Food & Drink

Review: Bonapeti, plant-based meals delivered to your door

What did you have for lunch today? A sad sandwich, insipid soup or some lacklustre leftovers?

As South West London is leading the raw food revolution we decided to sample Bonapeti, a company offering plant-based meals delivered to your door for a more nutritious nosh.

Here at SW Londoner we’re divided into dedicated meat-eaters, adventurous omnivores and a would-be vegan with a commitment problem (cheese) so we’ve a broad palate to test what Bonapeti promised to be restaurant-quality meals.

A three-course meal, including a side dish, was duly delivered to our door and three intrepid writers weak with hunger tore open the box for a late lunch on a very busy afternoon.

With a menu devised by chefs trained by Yotam Ottolenghi, we had high hopes for a mouth-watering meal.

Bonapeti box

BOX OF DELIGHTS: The food was smartly presented in hand-labeled tubs

First up was baked kohlrabi with a spiced tomato preserve and pumpkin seed gremolata served with kale, roasted onions and mustard seeds, a combination that stoutly proclaimed its robustly healthly credentials.

Kohlrabi is one of the lesser-known root vegetables, it’s part of the cabbage family but is obstinately squat like a turnip, with a similar taste.

This layered bake, with potato and butternut squash was earthy and although the tomato stock was supposedly roasted, the overall flavour was watery and weak.

It was much improved by a sprinkling of the salty, citrusy gremolata, a pumpkin seed saviour for this puritanical dish.

Bonapeti kohlrabi boxed-horz

BAKED TO PERFECTION? The main course received mixed reviews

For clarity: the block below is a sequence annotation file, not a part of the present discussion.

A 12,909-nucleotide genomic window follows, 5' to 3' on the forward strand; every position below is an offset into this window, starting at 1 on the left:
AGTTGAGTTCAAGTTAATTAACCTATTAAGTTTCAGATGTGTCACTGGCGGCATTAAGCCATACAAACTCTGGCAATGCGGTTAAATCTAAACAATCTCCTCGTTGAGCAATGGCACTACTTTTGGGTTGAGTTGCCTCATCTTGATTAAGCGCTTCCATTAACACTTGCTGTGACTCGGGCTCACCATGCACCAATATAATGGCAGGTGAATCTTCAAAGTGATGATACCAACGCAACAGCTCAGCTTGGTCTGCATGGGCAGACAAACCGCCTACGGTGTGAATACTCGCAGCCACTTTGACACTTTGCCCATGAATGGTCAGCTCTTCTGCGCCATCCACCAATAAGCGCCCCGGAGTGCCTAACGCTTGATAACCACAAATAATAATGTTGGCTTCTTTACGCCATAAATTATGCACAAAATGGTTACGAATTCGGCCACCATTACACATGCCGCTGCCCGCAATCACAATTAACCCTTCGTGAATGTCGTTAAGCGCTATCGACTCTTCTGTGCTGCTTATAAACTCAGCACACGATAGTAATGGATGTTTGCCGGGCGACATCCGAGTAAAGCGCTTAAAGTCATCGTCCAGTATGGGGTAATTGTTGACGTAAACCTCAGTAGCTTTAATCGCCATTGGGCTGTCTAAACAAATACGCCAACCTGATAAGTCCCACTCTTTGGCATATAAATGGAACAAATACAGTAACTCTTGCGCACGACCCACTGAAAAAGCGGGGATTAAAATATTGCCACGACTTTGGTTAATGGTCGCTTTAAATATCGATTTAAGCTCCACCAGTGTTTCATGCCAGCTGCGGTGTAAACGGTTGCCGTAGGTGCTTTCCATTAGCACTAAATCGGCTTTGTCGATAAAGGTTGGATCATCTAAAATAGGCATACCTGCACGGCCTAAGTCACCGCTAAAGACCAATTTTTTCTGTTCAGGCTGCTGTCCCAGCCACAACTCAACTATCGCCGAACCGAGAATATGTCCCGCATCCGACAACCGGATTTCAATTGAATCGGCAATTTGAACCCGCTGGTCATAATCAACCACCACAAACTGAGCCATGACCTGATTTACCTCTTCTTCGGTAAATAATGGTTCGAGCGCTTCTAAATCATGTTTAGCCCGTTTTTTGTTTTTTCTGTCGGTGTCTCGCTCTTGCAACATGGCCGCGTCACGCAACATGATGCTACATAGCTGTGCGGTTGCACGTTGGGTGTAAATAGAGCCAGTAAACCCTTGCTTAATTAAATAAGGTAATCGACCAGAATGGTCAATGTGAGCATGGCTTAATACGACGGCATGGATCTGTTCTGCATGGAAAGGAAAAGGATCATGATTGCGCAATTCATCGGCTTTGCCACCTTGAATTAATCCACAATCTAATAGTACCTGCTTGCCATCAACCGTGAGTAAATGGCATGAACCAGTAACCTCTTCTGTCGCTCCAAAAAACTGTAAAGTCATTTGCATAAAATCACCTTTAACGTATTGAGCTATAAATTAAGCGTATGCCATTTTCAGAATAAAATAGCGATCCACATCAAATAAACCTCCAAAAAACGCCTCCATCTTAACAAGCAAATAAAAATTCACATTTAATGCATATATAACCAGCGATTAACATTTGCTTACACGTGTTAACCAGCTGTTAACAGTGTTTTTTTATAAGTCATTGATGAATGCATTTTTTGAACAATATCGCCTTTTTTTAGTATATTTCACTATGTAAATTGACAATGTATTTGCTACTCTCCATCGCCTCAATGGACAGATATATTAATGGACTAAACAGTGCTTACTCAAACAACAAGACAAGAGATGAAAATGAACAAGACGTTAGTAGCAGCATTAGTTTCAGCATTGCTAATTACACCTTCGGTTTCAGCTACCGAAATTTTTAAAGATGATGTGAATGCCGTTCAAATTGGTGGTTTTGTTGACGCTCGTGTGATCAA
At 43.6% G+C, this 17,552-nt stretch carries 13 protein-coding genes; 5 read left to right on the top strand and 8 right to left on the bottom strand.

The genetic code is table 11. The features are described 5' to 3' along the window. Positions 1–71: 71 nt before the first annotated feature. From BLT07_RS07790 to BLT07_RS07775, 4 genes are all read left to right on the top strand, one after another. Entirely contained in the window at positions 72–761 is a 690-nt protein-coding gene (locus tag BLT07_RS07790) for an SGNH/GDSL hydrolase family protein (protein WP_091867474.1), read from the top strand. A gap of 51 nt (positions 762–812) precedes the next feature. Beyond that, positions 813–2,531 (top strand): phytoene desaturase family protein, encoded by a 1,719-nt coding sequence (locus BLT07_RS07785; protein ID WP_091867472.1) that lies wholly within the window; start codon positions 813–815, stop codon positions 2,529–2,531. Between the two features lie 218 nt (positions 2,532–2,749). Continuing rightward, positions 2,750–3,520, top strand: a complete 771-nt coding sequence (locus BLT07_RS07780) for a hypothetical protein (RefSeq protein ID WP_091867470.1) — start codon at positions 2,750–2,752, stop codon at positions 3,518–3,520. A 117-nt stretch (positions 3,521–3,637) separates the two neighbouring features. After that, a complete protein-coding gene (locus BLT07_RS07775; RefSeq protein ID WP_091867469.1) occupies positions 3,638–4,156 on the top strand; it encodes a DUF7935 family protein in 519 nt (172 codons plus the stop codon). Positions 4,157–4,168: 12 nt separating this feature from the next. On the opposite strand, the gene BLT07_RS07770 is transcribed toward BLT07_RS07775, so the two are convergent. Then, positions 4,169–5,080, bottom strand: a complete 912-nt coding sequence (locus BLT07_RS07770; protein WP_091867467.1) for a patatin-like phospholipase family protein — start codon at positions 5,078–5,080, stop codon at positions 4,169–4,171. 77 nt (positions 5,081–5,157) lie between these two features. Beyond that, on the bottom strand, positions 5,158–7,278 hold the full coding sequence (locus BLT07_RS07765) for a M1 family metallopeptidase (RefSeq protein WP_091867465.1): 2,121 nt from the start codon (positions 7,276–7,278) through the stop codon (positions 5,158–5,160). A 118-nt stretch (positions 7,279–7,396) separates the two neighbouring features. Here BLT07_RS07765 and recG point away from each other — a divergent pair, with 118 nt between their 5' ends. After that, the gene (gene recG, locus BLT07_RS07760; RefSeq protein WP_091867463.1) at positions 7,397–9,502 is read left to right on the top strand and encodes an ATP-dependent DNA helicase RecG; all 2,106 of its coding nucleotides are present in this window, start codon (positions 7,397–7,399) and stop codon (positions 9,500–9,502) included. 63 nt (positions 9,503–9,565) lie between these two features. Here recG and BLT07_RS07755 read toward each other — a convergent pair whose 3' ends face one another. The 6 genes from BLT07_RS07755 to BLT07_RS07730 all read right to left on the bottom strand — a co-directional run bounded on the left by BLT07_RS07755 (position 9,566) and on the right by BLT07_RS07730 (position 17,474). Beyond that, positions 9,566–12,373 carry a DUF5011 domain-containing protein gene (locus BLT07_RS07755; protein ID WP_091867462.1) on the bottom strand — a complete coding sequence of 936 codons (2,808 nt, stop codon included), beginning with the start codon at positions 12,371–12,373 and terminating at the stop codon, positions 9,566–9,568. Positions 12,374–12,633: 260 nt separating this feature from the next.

While the vegetarian was tucking in happily, the meat-eaters were suspiciously poking the microwaved kale and wincing, we moved onto the carrot salad with pumpkin seed dukkah.

As both the dressing and the dukkah (another seed sprinkle) was left out of our order we made do with shredded carrot, red onion, pomegranate and fresh coriander.

It was a hit, fresh, crunchy and nicely seasoned even without the missing topping, this dish had us duelling with forks to spear the last shreds of carrot. At £4.95 it was generously portioned for a side dish and would make a filling lunch on its own.

Bonapeti carrot salad

WHAT’S UP DOC! The carrot salad was a unanimous hit

Something had obviously gone awry with our order as the third dish we dipped into, the squash noodles with sesame miso dressing and a shiso, fennel carrot and seaweed salad, was also missing a promised ginger dressing.

This was the only truly raw option and was reminiscent of a fresh Thai salad with noodles and shredded vegetables including mooli, seaweed, peppers and choy.

Bonapeti squash salad box
This dish came with a cold smoked cashew cream that divided opinion, declared ‘fishy’ by some repulsed diners and greedily gobbled up by others.

The ‘fishy’ tang came from the seaweed and miso but anyone with a fondness for Japanese food would be familiar with the umani taste, that strong savoury flavour that makes everything from miso to marmite so moreish.

Bonapeti squash open

COLD COMFORT: Asian fusion food suits the ‘raw and pure’ movement

This was definitely one for the hardcore health foodies, cold raw vegetables take some getting used to, they’re fresher, crunchier, surprisingly filling and have the added bonus of making you feel much more smug.

The dessert, at £3, was the only course to contain wheat, dairy and eggs, whereas the other courses had been both celiac and vegan-friendly.

A strange choice considering it’s really easy to rustle up vegan cakes – one of the more satisfying aspects of going animal-free.

We had semolina and honey cake served with poached quinces and yoghurt, and who can argue with cake in any form?

Bonapeti cake

It was sticky with honey, crumbly and moist and came with an extra pot of poached quinces and a generous portion of lemon yoghurt.

Having recently had to cook a gluten, nut, dairy and meat-free meal, it was an utter pain and a delivery service like Bonapeti would be useful when entertaining people with awkward dietary habits, or raw foodie fanatics.

Bonapeti Graham

INTREPID: Sports editor Graham Moody braves meat-free food

With main courses hovering around the £10 mark, the prices aren’t that different from your average takeaway, the only difference is this isn’t delivered within 40minutes – the food comes within a three-hour time slot so plan ahead!

Overall it didn’t convince the office omnivores but those of you who already flirt with veganism, or would happily choose kale crisps over fries, this one is the home delivery for you.

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